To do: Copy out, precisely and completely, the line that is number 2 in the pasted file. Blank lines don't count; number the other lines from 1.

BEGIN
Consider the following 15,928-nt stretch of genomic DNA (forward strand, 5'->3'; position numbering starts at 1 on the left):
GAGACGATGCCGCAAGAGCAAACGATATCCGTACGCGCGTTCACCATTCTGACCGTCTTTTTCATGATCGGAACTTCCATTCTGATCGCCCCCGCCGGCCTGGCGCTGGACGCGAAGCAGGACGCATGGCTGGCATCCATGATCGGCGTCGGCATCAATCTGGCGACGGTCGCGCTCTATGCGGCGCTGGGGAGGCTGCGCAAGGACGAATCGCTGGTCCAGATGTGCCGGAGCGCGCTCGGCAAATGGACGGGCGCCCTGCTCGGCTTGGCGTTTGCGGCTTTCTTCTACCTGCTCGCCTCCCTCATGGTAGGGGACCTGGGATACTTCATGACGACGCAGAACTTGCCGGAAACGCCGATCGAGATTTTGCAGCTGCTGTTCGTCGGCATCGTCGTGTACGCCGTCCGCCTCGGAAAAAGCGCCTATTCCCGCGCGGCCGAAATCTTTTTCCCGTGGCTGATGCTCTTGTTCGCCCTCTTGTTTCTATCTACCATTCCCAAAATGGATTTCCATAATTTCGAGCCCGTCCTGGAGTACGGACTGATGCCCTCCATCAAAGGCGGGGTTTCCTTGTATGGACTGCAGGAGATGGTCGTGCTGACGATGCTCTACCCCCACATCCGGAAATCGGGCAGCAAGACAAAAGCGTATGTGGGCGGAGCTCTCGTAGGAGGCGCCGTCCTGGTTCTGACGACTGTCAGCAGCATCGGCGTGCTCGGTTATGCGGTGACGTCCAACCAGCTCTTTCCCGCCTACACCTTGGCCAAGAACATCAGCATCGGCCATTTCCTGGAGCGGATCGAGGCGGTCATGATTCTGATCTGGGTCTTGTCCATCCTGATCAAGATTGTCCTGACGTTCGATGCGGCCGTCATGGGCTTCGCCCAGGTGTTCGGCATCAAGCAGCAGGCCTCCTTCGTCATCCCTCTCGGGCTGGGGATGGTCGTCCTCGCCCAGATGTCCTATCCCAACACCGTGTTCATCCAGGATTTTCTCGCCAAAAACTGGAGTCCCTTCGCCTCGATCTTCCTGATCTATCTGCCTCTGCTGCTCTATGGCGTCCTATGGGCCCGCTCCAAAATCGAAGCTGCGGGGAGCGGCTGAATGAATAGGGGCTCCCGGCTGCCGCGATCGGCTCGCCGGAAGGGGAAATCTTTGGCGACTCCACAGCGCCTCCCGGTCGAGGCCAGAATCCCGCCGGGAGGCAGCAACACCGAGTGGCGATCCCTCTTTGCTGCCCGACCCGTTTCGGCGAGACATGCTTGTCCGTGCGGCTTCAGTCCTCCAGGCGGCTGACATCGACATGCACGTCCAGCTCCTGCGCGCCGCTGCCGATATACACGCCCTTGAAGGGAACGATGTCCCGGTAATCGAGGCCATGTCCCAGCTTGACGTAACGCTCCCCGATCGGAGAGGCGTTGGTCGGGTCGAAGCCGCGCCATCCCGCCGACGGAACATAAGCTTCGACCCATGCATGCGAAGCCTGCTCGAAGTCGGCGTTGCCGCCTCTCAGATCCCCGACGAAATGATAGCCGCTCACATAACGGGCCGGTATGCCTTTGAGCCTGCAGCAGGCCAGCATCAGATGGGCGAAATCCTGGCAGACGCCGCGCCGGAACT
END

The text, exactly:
GAGACGATGCCGCAAGAGCAAACGATATCCGTACGCGCGTTCACCATTCTGACCGTCTTTTTCATGATCGGAACTTCCATTCTGATCGCCCCCGCCGGCCTGGCGCTGGACGCGAAGCAGGACGCATGGCTGGCATCCATGATCGGCGTCGGCATCAATCTGGCGACGGTCGCGCTCTATGCGGCGCTGGGGAGGCTGCGCAAGGACGAATCGCTGGTCCAGATGTGCCGGAGCGCGCTCGGCAAATGGACGGGCGCCCTGCTCGGCTTGGCGTTTGCGGCTTTCTTCTACCTGCTCGCCTCCCTCATGGTAGGGGACCTGGGATACTTCATGACGACGCAGAACTTGCCGGAAACGCCGATCGAGATTTTGCAGCTGCTGTTCGTCGGCATCGTCGTGTACGCCGTCCGCCTCGGAAAAAGCGCCTATTCCCGCGCGGCCGAAATCTTTTTCCCGTGGCTGATGCTCTTGTTCGCCCTCTTGTTTCTATCTACCATTCCCAAAATGGATTTCCATAATTTCGAGCCCGTCCTGGAGTACGGACTGATGCCCTCCATCAAAGGCGGGGTTTCCTTGTATGGACTGCAGGAGATGGTCGTGCTGACGATGCTCTACCCCCACATCCGGAAATCGGGCAGCAAGACAAAAGCGTATGTGGGCGGAGCTCTCGTAGGAGGCGCCGTCCTGGTTCTGACGACTGTCAGCAGCATCGGCGTGCTCGGTTATGCGGTGACGTCCAACCAGCTCTTTCCCGCCTACACCTTGGCCAAGAACATCAGCATCGGCCATTTCCTGGAGCGGATCGAGGCGGTCATGATTCTGATCTGGGTCTTGTCCATCCTGATCAAGATTGTCCTGACGTTCGATGCGGCCGTCATGGGCTTCGCCCAGGTGTTCGGCATCAAGCAGCAGGCCTCCTTCGTCATCCCTCTCGGGCTGGGGATGGTCGTCCTCGCCCAGATGTCCTATCCCAACACCGTGTTCATCCAGGATTTTCTCGCCAAAAACTGGAGTCCCTTCGCCTCGATCTTCCTGATCTATCTGCCTCTGCTGCTCTATGGCGTCCTATGGGCCCGCTCCAAAATCGAAGCTGCGGGGAGCGGCTGAATGAATAGGGGCTCCCGGCTGCCGCGATCGGCTCGCCGGAAGGGGAAATCTTTGGCGACTCCACAGCGCCTCCCGGTCGAGGCCAGAATCCCGCCGGGAGGCAGCAACACCGAGTGGCGATCCCTCTTTGCTGCCCGACCCGTTTCGGCGAGACATGCTTGTCCGTGCGGCTTCAGTCCTCCAGGCGGCTGACATCGACATGCACGTCCAGCTCCTGCGCGCCGCTGCCGATATACACGCCCTTGAAGGGAACGATGTCCCGGTAATCGAGGCCATGTCCCAGCTTGACGTAACGCTCCCCGATCGGAGAGGCGTTGGTCGGGTCGAAGCCGCGCCATCCCGCCGACGGAACATAAGCTTCGACCCATGCATGCGAAGCCTGCTCGAAGTCGGCGTTGCCGCCTCTCAGATCCCCGACGAAATGATAGCCGCTCACATAACGGGCCGGTATGCCTTTGAGCCTGCAGCAGGCCAGCATCAGATGGGCGAAATCCTGGCAGACGCCGCGCCGGAACT